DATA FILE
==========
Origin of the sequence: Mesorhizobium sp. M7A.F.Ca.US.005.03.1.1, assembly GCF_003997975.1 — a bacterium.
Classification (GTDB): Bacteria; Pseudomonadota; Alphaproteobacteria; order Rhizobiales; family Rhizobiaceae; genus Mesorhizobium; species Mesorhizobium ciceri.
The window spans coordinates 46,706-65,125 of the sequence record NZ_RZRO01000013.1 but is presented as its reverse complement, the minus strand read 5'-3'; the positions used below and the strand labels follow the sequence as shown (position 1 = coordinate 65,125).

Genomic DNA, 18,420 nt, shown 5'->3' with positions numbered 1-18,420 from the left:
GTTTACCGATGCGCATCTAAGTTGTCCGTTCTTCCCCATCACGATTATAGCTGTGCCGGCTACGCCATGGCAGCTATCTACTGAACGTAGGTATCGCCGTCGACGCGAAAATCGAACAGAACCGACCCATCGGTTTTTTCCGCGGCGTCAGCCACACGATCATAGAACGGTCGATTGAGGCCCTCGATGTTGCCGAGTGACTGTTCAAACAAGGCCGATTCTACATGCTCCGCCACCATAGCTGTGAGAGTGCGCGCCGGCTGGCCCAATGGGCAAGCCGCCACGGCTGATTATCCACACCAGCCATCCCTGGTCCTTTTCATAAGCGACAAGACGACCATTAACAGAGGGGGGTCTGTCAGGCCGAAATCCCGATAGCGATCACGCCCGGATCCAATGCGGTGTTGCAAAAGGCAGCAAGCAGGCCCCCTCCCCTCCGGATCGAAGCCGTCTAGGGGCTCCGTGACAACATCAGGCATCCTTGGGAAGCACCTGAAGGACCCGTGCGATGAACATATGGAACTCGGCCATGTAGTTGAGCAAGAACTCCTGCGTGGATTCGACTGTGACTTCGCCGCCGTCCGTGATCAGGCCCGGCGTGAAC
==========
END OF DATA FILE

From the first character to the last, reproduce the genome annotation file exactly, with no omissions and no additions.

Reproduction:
Origin of the sequence: Mesorhizobium sp. M7A.F.Ca.US.005.03.1.1, assembly GCF_003997975.1 — a bacterium.
Classification (GTDB): Bacteria; Pseudomonadota; Alphaproteobacteria; order Rhizobiales; family Rhizobiaceae; genus Mesorhizobium; species Mesorhizobium ciceri.
The window spans coordinates 46,706-65,125 of the sequence record NZ_RZRO01000013.1 but is presented as its reverse complement, the minus strand read 5'-3'; the positions used below and the strand labels follow the sequence as shown (position 1 = coordinate 65,125).

Genomic DNA, 18,420 nt, shown 5'->3' with positions numbered 1-18,420 from the left:
GTTTACCGATGCGCATCTAAGTTGTCCGTTCTTCCCCATCACGATTATAGCTGTGCCGGCTACGCCATGGCAGCTATCTACTGAACGTAGGTATCGCCGTCGACGCGAAAATCGAACAGAACCGACCCATCGGTTTTTTCCGCGGCGTCAGCCACACGATCATAGAACGGTCGATTGAGGCCCTCGATGTTGCCGAGTGACTGTTCAAACAAGGCCGATTCTACATGCTCCGCCACCATAGCTGTGAGAGTGCGCGCCGGCTGGCCCAATGGGCAAGCCGCCACGGCTGATTATCCACACCAGCCATCCCTGGTCCTTTTCATAAGCGACAAGACGACCATTAACAGAGGGGGGTCTGTCAGGCCGAAATCCCGATAGCGATCACGCCCGGATCCAATGCGGTGTTGCAAAAGGCAGCAAGCAGGCCCCCTCCCCTCCGGATCGAAGCCGTCTAGGGGCTCCGTGACAACATCAGGCATCCTTGGGAAGCACCTGAAGGACCCGTGCGATGAACATATGGAACTCGGCCATGTAGTTGAGCAAGAACTCCTGCGTGGATTCGACTGTGACTTCGCCGCCGTCCGTGATCAGGCCCGGCGTGAAC